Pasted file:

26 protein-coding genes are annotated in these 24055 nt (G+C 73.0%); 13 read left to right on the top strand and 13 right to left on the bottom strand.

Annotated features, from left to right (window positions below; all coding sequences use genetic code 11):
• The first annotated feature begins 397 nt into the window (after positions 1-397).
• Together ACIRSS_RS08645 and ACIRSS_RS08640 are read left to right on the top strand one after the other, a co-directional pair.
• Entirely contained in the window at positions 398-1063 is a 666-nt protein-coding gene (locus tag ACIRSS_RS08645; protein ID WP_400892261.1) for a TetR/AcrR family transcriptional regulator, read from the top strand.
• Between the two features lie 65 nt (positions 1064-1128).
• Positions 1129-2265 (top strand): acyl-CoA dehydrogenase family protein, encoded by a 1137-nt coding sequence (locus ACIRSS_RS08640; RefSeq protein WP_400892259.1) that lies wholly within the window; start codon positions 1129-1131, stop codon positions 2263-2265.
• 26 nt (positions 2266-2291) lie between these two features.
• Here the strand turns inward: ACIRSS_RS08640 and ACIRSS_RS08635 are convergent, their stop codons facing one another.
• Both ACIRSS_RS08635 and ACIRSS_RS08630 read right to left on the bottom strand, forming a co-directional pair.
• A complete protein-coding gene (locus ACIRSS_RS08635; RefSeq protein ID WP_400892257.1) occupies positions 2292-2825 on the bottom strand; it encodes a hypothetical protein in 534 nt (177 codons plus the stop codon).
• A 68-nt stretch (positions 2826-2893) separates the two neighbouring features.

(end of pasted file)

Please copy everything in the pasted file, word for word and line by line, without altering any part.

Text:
26 protein-coding genes are annotated in these 24055 nt (G+C 73.0%); 13 read left to right on the top strand and 13 right to left on the bottom strand.

Annotated features, from left to right (window positions below; all coding sequences use genetic code 11):
• The first annotated feature begins 397 nt into the window (after positions 1-397).
• Together ACIRSS_RS08645 and ACIRSS_RS08640 are read left to right on the top strand one after the other, a co-directional pair.
• Entirely contained in the window at positions 398-1063 is a 666-nt protein-coding gene (locus tag ACIRSS_RS08645; protein ID WP_400892261.1) for a TetR/AcrR family transcriptional regulator, read from the top strand.
• Between the two features lie 65 nt (positions 1064-1128).
• Positions 1129-2265 (top strand): acyl-CoA dehydrogenase family protein, encoded by a 1137-nt coding sequence (locus ACIRSS_RS08640; RefSeq protein WP_400892259.1) that lies wholly within the window; start codon positions 1129-1131, stop codon positions 2263-2265.
• 26 nt (positions 2266-2291) lie between these two features.
• Here the strand turns inward: ACIRSS_RS08640 and ACIRSS_RS08635 are convergent, their stop codons facing one another.
• Both ACIRSS_RS08635 and ACIRSS_RS08630 read right to left on the bottom strand, forming a co-directional pair.
• A complete protein-coding gene (locus ACIRSS_RS08635; RefSeq protein ID WP_400892257.1) occupies positions 2292-2825 on the bottom strand; it encodes a hypothetical protein in 534 nt (177 codons plus the stop codon).
• A 68-nt stretch (positions 2826-2893) separates the two neighbouring features.